Fast forward 3 months: With roughly 60 million credits earned and 2 new spaceships bought, I now feel sufficiently confident to render my verdict:
- Combat sucks. I simply don't like the hectic associated with this play style. For me, combat is at best a diversion to create some variety to other play styles, but usually after an hour or two in a conflict zone I get tired of pew-pewing NPC ships. Fighting against other players might be more interesting, in theory, but in practice I don't even try because from experience in other games (battle grounds in WoW, or more recently Vainglory) I know exactly that I don't stand a chance against human players. By the way, this is also why I play in solo mode almost exclusively - I have no inclination to get slagged by some trigger-happy space vandal. Human players and their vagaries aside, from what I hear, bounty hunting NPC ships is currently the best-paying occupation you can have in ED.
- Trading has turned out to be more a means than an end, although planning a good trade route (spiced up with some rare good trading) sometimes does have a certain attraction, when I am in the mood. But trying to earn as many credits as possible on a maximized-for-profit trade route usually turns into boring grinding pretty fast. By the way, trading is also what reminds me most of the original Elite game: It almost seems as if trading was transported straight from the original game into ED.
- Mining is a very relaxing profession, but it is not very profitable at the moment. Also you need quite a bit of starting credits to be able to buy and equip an efficient mining spaceship. I will certainly revisit this later on, but right now this is not for me.
- Dabbling in Power Play and learning its intricate rules has been an interesting experience, especially because it provides an alternative source of income (5 million credits per week is easily attainable with almost no play time). There is, however, the merit decay mechanism, where you continuously lose the standing you have previously earned with your political faction. This forces you to continuously play and invest time to keep your standing. Definitely not for me, either.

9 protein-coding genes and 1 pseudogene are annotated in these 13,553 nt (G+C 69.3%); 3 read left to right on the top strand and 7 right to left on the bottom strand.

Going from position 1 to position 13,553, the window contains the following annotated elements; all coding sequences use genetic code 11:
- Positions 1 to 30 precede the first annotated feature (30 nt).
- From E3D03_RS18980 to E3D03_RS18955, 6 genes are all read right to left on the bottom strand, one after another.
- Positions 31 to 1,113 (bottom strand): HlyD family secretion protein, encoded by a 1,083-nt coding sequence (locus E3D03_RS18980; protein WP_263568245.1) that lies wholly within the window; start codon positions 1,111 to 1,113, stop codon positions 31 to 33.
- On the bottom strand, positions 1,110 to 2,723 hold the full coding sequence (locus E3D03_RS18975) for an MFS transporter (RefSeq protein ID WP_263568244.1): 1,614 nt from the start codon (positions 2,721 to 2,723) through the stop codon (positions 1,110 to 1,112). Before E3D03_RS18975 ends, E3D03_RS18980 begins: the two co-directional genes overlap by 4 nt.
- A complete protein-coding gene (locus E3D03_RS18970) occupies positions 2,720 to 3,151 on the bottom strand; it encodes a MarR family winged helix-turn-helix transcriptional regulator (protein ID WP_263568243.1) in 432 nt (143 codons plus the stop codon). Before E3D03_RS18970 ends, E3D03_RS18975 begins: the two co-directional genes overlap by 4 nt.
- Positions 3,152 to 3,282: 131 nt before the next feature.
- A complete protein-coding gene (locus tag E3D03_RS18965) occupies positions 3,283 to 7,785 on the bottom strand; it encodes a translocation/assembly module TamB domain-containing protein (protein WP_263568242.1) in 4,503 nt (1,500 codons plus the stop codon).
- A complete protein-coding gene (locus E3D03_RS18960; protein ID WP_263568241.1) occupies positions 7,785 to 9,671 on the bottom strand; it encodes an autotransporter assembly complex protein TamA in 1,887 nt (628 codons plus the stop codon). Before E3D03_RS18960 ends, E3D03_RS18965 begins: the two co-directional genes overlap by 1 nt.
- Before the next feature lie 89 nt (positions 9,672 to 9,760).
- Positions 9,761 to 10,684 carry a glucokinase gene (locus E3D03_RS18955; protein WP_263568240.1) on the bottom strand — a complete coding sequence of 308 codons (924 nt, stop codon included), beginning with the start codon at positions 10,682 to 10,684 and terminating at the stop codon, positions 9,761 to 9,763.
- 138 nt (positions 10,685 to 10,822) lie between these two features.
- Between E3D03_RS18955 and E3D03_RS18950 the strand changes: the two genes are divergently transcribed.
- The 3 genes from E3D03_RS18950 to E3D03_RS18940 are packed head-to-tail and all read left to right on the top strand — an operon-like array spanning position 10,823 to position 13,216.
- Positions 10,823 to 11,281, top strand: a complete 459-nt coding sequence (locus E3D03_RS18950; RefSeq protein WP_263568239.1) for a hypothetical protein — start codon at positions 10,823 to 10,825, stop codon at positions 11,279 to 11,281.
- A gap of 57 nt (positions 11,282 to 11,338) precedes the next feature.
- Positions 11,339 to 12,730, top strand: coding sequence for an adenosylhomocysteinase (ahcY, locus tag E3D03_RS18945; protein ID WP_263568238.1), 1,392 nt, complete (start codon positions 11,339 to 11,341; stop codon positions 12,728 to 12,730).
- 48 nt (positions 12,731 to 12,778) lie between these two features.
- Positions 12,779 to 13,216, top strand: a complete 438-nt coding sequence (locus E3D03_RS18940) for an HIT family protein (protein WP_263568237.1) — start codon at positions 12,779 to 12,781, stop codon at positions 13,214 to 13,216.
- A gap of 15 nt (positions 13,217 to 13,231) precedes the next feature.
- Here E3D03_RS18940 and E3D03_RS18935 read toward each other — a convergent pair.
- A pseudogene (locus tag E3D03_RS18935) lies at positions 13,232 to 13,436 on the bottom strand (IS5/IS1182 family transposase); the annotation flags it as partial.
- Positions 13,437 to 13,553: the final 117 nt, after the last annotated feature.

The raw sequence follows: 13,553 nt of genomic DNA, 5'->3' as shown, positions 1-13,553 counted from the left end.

- So, what's left is space exploration. Space romantic that I am, exploring the galaxy in all of its splendour is indeed the aspect of ED that has won my heart. Exploration is relaxing, involves no combat (!), as a tourist in space there are beautiful sights to enjoy, and last, but definitely not least, there exists a real sense of wonder and adventure. First, because the procedurally generated galaxy is vast and full of stars that no one has ever seen before - not even the devs at Frontier. And second, because - despite the lack of combat - there is a always a certain danger from destruction by mishap or cosmic forces when you are out there all alone. If you forget to check the fuel gauge and run out of fuel, you are dead. If you overheat while scooping fuel or because you get too close to a black hole, you are dead. If you stay out there too long your canopy will crack from material wear and you are, unsurprisingly, dead. One might argue that dying in ED is of no consequence since you simply respawn at the last station you were docked at and merely have to pay an insurance fee to get your ship back. However, dying also means that you lose all the precious exploration data that you painstakingly collected while travelling. This can mean the loss of several weeks or even months of work, depending on how extended the exploration trip was. Despite the dramatic description, exploration is and remains the most peaceful and relaxing occupation in the game, and that's why I like it.
While I am writing this I have already begun the great journey to Sagittarius A*, the giant black hole at the heart of the galaxy. I am certainly not the first who will reach this destination, but it is still a great adventure for me, and there are many untrodden paths that lead there to explore and write about.